One of the most recent arms transactions between Pakistan and China was the procurement of the Chinese HQ 9/P HIMADS (High to Medium Air Defense System), which is known as a long-range semi-active radar-homing surface-to-air missile with a high single-shot kill probability that has been inducted into the former’s Army Air Defense.
Pakistan has inducted state of the art HQ-9/P HIMADS (High to Medium Air Defence System) into Pakistan Army Air Defence Corps. The HQ-9 HIMADS has an operational range of more than 200 kms.
Time for Indians to keep their Rafaels away now, else!
— Shah 🏴☠️ (@WARW0UNDED) October 14, 2021
Should the US be Worried About SLC-18?
While this “satellite killer” boasts a complex air defense system capable of tracking and detecting LEO satellites from multiple locations, Beijing is set to export the SLC-18 to “friendly countries” that would then boost its allies’ situational awareness capabilities.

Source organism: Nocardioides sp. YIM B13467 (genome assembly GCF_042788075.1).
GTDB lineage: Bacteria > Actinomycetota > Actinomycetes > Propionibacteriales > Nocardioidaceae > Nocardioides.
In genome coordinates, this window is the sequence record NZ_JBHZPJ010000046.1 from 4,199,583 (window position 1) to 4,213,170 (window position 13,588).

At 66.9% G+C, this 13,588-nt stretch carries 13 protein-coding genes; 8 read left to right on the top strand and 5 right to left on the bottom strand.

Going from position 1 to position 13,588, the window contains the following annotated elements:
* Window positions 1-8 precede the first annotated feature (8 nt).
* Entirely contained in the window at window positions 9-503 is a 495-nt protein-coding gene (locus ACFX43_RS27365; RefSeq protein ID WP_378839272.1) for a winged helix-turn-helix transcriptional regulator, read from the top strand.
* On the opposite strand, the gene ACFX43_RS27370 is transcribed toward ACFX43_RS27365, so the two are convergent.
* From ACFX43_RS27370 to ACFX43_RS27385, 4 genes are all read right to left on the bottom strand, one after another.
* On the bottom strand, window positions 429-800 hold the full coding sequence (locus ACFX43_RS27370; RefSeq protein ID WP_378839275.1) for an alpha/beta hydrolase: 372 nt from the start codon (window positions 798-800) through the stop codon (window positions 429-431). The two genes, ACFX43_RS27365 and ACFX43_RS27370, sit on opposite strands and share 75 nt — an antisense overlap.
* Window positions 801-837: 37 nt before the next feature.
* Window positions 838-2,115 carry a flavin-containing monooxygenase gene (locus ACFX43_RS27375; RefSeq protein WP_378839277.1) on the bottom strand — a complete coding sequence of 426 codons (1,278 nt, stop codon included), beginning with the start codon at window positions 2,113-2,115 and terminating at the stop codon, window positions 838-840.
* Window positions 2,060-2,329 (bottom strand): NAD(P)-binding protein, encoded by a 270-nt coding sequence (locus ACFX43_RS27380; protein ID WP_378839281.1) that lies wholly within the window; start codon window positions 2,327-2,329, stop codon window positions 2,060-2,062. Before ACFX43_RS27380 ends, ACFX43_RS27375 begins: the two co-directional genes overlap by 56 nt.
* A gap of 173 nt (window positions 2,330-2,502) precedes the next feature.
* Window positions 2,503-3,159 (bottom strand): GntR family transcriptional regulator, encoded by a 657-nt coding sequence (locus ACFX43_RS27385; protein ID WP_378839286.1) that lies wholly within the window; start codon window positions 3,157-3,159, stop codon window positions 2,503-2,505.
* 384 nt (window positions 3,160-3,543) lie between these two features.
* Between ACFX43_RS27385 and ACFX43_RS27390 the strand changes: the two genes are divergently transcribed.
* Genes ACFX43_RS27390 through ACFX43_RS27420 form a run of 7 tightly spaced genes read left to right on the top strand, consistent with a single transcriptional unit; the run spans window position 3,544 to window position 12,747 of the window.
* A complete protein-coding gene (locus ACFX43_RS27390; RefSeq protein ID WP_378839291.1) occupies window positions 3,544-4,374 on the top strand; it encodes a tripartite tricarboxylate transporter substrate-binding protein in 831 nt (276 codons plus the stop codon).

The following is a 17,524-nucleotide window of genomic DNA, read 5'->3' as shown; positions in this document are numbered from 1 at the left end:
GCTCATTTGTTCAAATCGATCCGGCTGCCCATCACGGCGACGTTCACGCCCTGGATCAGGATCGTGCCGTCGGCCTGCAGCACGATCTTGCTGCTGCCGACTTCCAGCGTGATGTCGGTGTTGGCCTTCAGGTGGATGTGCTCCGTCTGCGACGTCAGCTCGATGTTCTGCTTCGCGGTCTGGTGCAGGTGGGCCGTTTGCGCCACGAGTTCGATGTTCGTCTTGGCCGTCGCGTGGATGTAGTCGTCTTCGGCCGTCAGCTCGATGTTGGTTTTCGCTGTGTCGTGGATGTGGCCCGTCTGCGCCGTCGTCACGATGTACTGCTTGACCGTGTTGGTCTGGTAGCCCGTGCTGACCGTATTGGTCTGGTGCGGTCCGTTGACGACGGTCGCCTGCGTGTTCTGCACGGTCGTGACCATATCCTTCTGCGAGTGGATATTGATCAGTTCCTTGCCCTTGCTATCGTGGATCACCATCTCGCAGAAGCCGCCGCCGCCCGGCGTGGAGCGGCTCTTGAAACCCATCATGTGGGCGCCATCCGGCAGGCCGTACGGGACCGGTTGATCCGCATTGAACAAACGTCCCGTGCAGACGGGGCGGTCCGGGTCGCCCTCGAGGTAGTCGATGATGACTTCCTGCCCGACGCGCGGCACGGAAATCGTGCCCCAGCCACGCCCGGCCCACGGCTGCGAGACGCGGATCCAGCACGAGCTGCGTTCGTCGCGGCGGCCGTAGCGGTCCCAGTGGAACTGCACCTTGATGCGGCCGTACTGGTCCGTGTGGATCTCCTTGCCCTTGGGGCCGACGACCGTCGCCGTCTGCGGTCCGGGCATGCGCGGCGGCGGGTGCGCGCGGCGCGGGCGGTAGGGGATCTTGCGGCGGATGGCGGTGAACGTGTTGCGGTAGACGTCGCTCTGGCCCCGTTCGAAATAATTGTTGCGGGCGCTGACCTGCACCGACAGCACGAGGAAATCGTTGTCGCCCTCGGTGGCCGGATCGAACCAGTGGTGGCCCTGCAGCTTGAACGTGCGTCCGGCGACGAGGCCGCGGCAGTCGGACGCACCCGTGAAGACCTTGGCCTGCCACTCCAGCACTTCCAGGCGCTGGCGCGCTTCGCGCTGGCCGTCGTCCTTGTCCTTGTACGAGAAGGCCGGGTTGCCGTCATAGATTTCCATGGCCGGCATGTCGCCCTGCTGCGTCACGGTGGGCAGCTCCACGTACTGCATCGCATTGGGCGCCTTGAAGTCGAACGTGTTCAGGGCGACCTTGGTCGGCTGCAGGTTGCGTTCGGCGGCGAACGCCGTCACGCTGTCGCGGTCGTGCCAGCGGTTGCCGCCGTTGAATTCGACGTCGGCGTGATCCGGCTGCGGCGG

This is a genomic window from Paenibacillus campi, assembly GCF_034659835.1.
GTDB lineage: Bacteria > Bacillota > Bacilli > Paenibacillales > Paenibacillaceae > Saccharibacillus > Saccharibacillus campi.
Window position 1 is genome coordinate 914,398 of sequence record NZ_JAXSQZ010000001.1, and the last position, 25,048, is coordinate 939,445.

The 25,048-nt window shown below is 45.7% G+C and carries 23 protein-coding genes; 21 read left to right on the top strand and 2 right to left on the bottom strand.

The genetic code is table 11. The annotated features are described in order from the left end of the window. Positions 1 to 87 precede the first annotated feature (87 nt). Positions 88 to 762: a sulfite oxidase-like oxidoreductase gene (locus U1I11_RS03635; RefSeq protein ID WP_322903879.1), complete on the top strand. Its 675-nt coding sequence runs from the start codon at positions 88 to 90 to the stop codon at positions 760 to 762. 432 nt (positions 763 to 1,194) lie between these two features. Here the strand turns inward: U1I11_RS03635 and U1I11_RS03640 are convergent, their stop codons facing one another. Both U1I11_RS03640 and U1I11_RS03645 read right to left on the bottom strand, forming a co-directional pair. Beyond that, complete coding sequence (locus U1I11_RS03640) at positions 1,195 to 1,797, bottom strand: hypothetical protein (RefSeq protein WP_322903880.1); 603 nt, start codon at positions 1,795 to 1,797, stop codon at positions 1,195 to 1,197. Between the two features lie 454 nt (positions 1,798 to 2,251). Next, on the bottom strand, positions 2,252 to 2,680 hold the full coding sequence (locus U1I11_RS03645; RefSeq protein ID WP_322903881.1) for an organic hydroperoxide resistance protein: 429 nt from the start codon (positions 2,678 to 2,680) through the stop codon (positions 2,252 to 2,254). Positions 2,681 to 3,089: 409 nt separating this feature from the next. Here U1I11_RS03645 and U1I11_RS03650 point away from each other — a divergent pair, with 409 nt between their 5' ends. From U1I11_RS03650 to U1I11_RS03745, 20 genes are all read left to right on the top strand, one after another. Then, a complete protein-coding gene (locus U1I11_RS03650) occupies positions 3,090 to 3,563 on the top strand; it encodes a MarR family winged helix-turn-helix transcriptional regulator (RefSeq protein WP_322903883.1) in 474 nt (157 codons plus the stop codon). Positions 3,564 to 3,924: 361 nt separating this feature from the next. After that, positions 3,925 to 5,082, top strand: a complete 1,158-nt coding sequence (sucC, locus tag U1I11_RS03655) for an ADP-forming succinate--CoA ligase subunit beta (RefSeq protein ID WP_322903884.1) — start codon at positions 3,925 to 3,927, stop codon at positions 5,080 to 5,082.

The US has faced many threats concerning space systems, especially with the emergence of sophisticated technology from its superpower counterparts in recent years, and along these is the most frequently asked question of whether Washington should be worried.
Space Force General David Thompson addressed this concern earlier this month following its report on a detected Chinese reusable spaceplane releasing an unidentified object in orbit. Thompson recognized the “growing and expanding threat” against US satellites, “and it’s really an evolution of activity that’s been happening for a long time.”
There is, however, no immediate threat, and any attacks on US space-based assets are still “reversible.” Nonetheless, adversaries could continue to grow and improve, potentially developing powerful technologies that could pose a serious threat in the near future if left unguarded.
“We’re really at a point now where there’s a whole host of ways that our space systems can be threatened,” Thompson said.